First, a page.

First we went to the lighthouse. The trail here runs beside the winding road by the cliff. We walked up and up and up. There is a statue of a pilgrim along the way. This is where I began walking on the street facing traffic. The trail is narrow and there are bushes along the side but they only hide the sharp drop down. As I walked along the road with other pilgrims a car stopped beside us. I saw him driving up and down the road several times but paid him no mind. I was told later that he had stopped to watch the backend of the women and myself that were walking…pervert.

Once we reached the lighthouse we went to the side of it. There are stairs that go down to where there are several points of interest for pilgrims. Since I am not good with high places I did not go down. My husband did though and took photos.

We had a nice lunch at the hotel there and then headed up to the Monte Facho where there are three outcrops of rocks that were sacred to the Ancient people that lived here. We stood by these ancient stones and looked out upon the Atlantic Ocean. It was rugged and beautiful. I placed my palms on one of the rocks and sent Reiki energy to it. Then I felt heat come back to me like a liquid glove covering my hands. There is so much energy here.

We then walked to the other side of the mountain where there is an old hermitage of Saint Guillerme. There is a large rock there and what is left of the walls of the chapel and living space. There is an alter in the chapel with a slab of stone by it with an indentation where people can lay on it. The slab predates the Christian era and it was thought that to lie on it one would become fertile. Across the bay from this site is Monte Pindo. This was a sacred mountain for the Celts and is majestic to see especially when the sun is shinning on it. As we walked back down towards the road a rainbow appeared in front of Monte Pindo. This was a magical way to end the day and our time at The End of the World.

As we took the trail down from the mountain to the road again we saw the lady from Australia. I really love her blue felt hat. It has so much style and looks good on her. She looked happy and relaxed. She leaves for Santiago tomorrow and than home. May El Camino have blessed her as it has for us.

We ended our day in our room eating fruit and cookies that we had in our pack. We had stopped by the restaurant that we gone to the night before. The lady there had told us that they were open from noon till 11 pm and did not close during the siesta time. Turned out this was not true. We arrived there at 5 pm and they were closed. The same lady made up a story as to why and expected us to return at 7 pm. We tried to find food somewhere else but most of the bars and restaurants were closed or not serving food (or so they said). There were many that were full of men playing games together and they had food. We were glad that we had eaten at the lighthouse. Our feet hurt and my knee was sore. Neither wanted to walk down the hill and back for dinner. So we enjoyed the food that we had and drank water.

Tomorrow we head to Muxía (Moo-shee-ah) the Christian “End of the World.”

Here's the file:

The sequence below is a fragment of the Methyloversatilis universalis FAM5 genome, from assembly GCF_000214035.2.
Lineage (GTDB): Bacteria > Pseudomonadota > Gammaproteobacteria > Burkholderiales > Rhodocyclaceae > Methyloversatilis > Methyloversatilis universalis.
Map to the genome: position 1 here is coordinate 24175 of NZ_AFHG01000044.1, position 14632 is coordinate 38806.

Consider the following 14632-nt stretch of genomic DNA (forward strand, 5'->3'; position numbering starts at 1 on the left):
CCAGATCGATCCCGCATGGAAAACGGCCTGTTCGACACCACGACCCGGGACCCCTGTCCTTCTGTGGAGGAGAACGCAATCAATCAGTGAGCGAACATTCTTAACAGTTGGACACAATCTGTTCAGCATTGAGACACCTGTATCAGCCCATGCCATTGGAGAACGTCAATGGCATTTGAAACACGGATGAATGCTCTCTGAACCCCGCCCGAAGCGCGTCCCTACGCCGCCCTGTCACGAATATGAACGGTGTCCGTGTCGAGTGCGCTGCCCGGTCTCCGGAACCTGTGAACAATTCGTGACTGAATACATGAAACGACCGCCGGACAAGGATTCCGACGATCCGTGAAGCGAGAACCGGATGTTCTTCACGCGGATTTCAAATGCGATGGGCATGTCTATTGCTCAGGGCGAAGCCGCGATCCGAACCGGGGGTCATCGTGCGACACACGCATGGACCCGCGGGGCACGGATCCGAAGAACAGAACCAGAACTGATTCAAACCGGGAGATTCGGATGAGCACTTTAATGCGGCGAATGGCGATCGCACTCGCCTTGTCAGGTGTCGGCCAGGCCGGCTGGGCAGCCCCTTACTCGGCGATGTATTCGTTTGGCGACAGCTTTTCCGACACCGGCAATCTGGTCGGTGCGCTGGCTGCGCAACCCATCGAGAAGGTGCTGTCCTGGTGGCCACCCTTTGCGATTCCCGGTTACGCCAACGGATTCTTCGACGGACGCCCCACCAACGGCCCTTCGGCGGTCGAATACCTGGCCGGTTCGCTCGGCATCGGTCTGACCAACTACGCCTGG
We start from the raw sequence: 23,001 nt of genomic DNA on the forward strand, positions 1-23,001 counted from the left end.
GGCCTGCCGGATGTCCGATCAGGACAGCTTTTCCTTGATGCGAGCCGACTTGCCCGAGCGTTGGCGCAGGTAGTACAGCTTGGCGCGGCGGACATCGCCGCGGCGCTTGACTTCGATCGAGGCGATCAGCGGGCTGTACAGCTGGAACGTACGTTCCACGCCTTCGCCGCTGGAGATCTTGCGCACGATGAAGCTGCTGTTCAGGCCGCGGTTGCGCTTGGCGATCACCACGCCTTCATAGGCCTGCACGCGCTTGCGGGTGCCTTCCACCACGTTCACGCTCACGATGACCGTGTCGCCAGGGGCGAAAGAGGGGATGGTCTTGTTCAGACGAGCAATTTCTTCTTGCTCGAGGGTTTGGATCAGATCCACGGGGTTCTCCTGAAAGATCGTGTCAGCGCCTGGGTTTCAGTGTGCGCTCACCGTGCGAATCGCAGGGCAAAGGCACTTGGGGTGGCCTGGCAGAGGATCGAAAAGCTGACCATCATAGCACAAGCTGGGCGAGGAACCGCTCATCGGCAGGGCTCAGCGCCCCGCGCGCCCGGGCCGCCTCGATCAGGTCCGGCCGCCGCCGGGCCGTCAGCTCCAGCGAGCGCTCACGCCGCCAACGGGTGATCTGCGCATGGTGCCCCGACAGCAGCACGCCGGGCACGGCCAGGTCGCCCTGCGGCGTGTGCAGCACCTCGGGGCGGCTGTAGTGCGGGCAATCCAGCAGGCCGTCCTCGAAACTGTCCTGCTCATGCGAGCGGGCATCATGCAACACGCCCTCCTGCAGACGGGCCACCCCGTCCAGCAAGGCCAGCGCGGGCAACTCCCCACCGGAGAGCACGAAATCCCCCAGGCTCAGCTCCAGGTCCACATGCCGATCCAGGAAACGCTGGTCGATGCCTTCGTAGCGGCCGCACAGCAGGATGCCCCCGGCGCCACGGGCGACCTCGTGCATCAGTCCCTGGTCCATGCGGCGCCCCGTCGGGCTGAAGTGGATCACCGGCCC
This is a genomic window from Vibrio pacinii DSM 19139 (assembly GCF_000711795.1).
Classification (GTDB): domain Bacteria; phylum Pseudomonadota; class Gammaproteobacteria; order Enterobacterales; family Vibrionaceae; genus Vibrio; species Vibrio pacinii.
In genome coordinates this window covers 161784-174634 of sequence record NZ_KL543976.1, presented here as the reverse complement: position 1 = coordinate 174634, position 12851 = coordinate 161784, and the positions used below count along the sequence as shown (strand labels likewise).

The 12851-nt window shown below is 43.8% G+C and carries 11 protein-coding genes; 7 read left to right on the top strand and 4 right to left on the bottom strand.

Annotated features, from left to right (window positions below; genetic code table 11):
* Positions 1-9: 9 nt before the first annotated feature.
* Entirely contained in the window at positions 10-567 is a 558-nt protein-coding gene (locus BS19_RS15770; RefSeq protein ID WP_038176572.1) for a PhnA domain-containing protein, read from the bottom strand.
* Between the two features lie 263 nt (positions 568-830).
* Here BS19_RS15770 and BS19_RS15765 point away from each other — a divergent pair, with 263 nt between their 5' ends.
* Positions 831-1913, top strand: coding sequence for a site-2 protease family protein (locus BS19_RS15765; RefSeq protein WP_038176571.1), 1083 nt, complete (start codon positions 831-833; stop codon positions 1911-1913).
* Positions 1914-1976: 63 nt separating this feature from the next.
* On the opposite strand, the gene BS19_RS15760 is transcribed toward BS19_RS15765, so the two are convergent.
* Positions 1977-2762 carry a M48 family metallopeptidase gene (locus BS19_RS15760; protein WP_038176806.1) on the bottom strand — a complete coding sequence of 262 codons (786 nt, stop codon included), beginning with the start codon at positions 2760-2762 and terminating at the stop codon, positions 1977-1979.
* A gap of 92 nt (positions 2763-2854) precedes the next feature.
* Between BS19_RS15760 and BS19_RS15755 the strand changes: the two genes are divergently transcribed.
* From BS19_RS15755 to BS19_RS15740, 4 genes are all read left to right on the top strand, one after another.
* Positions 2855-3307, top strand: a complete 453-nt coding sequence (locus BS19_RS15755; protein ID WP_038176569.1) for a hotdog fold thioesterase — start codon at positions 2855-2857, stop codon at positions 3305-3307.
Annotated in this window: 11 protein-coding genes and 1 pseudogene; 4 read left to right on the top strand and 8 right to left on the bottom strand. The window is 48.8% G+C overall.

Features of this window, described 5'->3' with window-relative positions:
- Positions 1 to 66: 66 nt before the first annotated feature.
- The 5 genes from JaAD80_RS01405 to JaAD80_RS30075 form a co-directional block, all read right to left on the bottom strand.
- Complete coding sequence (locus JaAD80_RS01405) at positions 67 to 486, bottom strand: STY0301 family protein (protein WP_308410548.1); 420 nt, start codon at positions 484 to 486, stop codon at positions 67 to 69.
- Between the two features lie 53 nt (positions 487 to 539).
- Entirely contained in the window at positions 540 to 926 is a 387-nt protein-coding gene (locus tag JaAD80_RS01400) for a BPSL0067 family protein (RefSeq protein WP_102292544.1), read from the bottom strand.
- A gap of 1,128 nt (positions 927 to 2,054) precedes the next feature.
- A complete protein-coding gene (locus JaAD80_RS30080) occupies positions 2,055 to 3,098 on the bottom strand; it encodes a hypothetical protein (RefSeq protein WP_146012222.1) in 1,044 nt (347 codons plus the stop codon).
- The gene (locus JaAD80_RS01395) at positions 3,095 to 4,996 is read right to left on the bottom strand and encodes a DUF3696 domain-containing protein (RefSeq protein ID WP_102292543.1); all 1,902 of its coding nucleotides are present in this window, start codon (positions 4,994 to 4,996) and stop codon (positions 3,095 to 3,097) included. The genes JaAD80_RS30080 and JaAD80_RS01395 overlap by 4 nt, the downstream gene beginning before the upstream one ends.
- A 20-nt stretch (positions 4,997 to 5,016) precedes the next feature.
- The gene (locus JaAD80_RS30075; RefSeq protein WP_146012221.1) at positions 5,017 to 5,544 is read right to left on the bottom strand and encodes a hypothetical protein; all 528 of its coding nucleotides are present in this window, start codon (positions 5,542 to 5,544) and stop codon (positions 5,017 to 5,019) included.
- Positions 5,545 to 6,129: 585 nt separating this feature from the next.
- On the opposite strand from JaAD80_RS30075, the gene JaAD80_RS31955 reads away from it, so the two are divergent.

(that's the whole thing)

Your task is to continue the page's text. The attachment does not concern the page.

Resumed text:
El Camino has an energy all of its own.


Pilgrim’s Passport:



Certification for Finisterre:


¡Buen Camino!

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Mile 143 Belorado

September 24, 2017

Today I was “gel’n.”   Yesterday I bought at a store that sells sporting goods for pilgrims a set of gel insoles. They have more padding to the front of the foot and toes. I think it helped but it was a long and strange day today and my feet still hurt at the end of it. Though I don’t blame them.

The road wasn’t so bad, mostly level with a little incline but it was hot, dry, and sunny (as it is said in Spainish: “¡Qué pega el sol!”) and we walked most of the way along a freeway. We did pass thru several small towns where we could get water and a rest. The bar that we eat at, though, got my husband sick. The sandwich was too oily and he ended up feeling clammy and now has a fever. Of course I don’t have any Alka-Seltzer in my first-aid kit! We stopped at a nice bar/restaurant along the way to have some Kas de Limón. This is a drink that I first had in Pamplona when we took a stop before walking into the city. It’s a soft drink that is low in sugar and is sour like lemon. The texture of it is like a fine fizzy mineral water.   We like it for a change with ice and lemon wedge. It really helps with the thirst. So we were looking for a place to buy some, hoping it would settle his stomach. We stopped at this nice bar/restaurant, the only one around and were told that we could not bring our poles and packs in with us.

This is the first time anyone has told us this (even the nice bars that we have been in before allowed us to bring in our poles and packs). The guy was rather rude too. So we left and there was a vending machine but it didn’t work. So we sat on a stone bench where a stone lion spouted out water into a shell shaped basin and rested. A woman from a group that is using a tour bus to pick them up fainted. I don’t think she had any water with her. It’s amazing how many people don’t carry water or enough with them on the walk. We carry 2 liters each…always. She was taken away in an ambulance.